As I was paging through a magazine today, a picture caught my eye of a tricycle that was left alone in the middle of a sidewalk with no child or an adult around. It brought a smile to my face as a childhood memory came forth.
I was five years old and the depression was still going on, my father did have a job earning fifteen dollars a week, with which he had to feed and clothe his five children.
There was no money left over for frills such as a tricycle.
Several of my friends in the neighborhood had a trike as we called it, and would ride by and say to me; "When are you going to get a tricycle?" Or they would say in a taunting way "Look at us, look at us how fast we can go." I would answer; "I don't need a trike. I don't want one."
Sometimes I would run into the house, go to my room and cry. At five you can't rationalize as to why you can't have that tricycle.
But one day my older brother came to me and said, "Come outside little sister, there is something for you." I could hardly believe my eyes, as there was a brand new bright red tricycle sitting in the middle of the sidewalk.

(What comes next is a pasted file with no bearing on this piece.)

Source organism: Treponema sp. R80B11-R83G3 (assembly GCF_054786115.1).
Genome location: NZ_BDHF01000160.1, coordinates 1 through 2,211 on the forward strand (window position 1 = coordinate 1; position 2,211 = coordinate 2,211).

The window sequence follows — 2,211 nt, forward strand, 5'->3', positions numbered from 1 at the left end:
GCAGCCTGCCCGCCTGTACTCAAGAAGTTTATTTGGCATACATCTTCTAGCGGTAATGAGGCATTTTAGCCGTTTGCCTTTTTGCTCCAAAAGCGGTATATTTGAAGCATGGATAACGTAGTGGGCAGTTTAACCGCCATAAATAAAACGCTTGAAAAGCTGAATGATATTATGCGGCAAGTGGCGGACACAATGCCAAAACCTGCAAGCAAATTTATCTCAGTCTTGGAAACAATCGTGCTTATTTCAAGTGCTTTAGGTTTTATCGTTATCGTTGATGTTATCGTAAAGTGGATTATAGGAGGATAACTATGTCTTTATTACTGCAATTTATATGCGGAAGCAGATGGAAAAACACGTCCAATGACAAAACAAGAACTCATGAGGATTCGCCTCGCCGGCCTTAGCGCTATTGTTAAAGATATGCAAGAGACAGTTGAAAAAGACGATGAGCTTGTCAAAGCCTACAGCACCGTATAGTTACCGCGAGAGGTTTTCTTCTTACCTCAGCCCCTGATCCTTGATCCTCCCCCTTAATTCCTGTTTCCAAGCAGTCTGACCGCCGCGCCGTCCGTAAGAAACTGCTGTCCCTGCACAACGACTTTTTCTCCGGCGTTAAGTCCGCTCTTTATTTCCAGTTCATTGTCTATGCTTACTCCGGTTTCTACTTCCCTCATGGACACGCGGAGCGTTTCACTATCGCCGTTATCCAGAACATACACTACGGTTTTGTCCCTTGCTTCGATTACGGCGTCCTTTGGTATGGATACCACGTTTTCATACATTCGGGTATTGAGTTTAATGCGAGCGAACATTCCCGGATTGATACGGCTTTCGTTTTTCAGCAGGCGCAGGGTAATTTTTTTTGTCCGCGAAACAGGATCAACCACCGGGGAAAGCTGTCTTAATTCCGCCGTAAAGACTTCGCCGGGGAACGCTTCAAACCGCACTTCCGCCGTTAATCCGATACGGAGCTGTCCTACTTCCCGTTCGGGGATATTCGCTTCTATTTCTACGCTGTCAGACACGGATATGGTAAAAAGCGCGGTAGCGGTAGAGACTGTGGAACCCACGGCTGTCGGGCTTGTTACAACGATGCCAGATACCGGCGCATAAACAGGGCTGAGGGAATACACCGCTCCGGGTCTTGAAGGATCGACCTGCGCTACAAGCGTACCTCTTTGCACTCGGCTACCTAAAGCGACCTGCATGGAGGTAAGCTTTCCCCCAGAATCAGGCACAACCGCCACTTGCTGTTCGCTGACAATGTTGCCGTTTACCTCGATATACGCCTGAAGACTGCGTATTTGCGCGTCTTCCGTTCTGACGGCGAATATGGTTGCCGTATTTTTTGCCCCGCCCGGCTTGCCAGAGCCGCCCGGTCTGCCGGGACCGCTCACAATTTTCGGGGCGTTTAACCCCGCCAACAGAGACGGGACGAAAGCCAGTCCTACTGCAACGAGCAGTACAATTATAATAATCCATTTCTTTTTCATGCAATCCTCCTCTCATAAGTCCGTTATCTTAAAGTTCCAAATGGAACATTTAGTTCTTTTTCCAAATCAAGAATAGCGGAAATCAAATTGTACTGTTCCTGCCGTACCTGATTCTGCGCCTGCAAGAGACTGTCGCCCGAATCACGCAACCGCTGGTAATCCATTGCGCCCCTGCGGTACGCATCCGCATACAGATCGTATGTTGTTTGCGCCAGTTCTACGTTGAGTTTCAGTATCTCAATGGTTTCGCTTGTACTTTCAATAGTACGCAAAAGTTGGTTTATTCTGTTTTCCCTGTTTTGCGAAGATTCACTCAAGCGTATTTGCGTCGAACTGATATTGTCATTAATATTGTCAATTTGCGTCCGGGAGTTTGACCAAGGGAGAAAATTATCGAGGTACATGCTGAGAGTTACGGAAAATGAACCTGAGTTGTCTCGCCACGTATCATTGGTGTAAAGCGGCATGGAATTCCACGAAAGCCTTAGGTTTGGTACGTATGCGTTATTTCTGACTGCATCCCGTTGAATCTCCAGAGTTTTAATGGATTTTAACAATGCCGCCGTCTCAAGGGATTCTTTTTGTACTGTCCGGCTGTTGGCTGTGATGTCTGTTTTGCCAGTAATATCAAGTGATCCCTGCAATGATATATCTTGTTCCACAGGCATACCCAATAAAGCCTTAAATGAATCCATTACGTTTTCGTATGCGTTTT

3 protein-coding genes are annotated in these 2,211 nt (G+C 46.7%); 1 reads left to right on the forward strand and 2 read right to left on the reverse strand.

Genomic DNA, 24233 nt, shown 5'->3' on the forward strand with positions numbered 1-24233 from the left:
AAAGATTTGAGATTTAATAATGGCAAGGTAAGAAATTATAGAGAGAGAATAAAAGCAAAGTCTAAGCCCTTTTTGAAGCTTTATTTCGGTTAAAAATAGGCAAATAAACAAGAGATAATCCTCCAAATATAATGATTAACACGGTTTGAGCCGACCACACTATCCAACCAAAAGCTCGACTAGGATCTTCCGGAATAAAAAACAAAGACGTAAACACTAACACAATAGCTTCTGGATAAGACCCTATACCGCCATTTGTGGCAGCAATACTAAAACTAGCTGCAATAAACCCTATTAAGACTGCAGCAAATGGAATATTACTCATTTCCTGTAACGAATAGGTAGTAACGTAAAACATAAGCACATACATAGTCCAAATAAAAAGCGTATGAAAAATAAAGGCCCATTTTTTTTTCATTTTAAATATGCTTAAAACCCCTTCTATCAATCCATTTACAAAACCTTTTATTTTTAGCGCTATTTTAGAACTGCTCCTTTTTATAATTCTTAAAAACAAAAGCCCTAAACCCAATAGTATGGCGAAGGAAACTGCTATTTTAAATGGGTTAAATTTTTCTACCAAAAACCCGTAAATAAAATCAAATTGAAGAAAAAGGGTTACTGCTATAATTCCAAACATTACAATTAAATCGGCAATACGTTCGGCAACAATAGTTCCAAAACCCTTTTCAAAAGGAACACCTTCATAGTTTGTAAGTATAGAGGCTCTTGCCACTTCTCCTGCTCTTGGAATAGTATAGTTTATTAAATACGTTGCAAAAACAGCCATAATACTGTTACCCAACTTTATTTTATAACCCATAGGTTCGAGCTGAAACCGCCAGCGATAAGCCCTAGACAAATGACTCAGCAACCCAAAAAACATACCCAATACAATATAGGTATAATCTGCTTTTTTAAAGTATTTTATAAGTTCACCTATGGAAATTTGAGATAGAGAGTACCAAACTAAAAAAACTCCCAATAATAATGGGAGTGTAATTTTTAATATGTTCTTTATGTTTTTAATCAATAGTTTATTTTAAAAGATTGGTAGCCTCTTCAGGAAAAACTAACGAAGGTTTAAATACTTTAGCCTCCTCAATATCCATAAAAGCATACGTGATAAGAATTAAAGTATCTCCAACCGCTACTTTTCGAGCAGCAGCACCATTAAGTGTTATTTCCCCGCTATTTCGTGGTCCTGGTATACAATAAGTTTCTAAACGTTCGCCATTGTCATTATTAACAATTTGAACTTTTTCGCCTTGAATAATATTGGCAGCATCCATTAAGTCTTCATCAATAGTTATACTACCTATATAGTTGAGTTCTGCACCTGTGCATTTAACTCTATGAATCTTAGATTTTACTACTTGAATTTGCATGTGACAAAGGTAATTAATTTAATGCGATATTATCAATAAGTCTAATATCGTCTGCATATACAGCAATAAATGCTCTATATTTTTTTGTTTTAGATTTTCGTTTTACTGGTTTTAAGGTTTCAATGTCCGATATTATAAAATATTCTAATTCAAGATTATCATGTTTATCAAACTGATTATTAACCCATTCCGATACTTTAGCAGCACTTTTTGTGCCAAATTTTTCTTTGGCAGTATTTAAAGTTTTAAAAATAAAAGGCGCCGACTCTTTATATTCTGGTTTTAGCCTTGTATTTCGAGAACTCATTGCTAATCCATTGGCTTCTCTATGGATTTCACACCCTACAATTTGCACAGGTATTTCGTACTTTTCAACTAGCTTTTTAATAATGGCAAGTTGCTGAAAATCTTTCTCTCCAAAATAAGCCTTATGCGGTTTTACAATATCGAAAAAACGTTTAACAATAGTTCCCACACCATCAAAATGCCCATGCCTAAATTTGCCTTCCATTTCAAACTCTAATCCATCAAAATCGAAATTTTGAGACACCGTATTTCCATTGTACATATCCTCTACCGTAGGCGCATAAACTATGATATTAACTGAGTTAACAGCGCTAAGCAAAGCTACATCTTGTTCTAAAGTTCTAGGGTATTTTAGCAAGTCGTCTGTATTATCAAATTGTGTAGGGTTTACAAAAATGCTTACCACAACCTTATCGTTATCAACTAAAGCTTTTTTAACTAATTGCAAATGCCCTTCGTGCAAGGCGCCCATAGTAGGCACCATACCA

I said, "is it really mine, is it really mine" as I ran to my brother and hugged him. Yes, it was really mine and a bond was made that day that lasted through the years.
It was when I was in my 20s that I first learned how he got his little sister that trike. He had a five dollar gold piece that he treasured and had been saving it to buy himself a bicycle so that he could deliver his paper route easier and faster than with the coaster wagon he used. Instead he bought me that trike and made a little girl very happy.
When he passed away and I walked forward to say my goodbye, I smiled as I placed a small red toy bicycle in his coffin so that he would have some mode of transportation on which to ride into heaven.